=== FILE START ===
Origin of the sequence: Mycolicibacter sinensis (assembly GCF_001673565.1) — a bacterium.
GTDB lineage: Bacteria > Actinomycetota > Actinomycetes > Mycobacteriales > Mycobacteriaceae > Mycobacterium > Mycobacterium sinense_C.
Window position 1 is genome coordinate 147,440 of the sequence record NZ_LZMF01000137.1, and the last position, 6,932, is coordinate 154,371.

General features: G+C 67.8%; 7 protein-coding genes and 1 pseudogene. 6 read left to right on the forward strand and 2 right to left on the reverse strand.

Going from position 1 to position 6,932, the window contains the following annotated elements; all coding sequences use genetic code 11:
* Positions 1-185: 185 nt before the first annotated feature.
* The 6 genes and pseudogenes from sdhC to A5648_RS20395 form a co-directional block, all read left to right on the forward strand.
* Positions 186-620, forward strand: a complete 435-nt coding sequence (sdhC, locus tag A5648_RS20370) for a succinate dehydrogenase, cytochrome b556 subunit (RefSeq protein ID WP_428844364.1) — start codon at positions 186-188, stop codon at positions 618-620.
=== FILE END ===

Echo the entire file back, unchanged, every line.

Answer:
Origin of the sequence: Mycolicibacter sinensis (assembly GCF_001673565.1) — a bacterium.
GTDB lineage: Bacteria > Actinomycetota > Actinomycetes > Mycobacteriales > Mycobacteriaceae > Mycobacterium > Mycobacterium sinense_C.
Window position 1 is genome coordinate 147,440 of the sequence record NZ_LZMF01000137.1, and the last position, 6,932, is coordinate 154,371.

General features: G+C 67.8%; 7 protein-coding genes and 1 pseudogene. 6 read left to right on the forward strand and 2 right to left on the reverse strand.

Going from position 1 to position 6,932, the window contains the following annotated elements; all coding sequences use genetic code 11:
* Positions 1-185: 185 nt before the first annotated feature.
* The 6 genes and pseudogenes from sdhC to A5648_RS20395 form a co-directional block, all read left to right on the forward strand.
* Positions 186-620, forward strand: a complete 435-nt coding sequence (sdhC, locus tag A5648_RS20370) for a succinate dehydrogenase, cytochrome b556 subunit (RefSeq protein ID WP_428844364.1) — start codon at positions 186-188, stop codon at positions 618-620.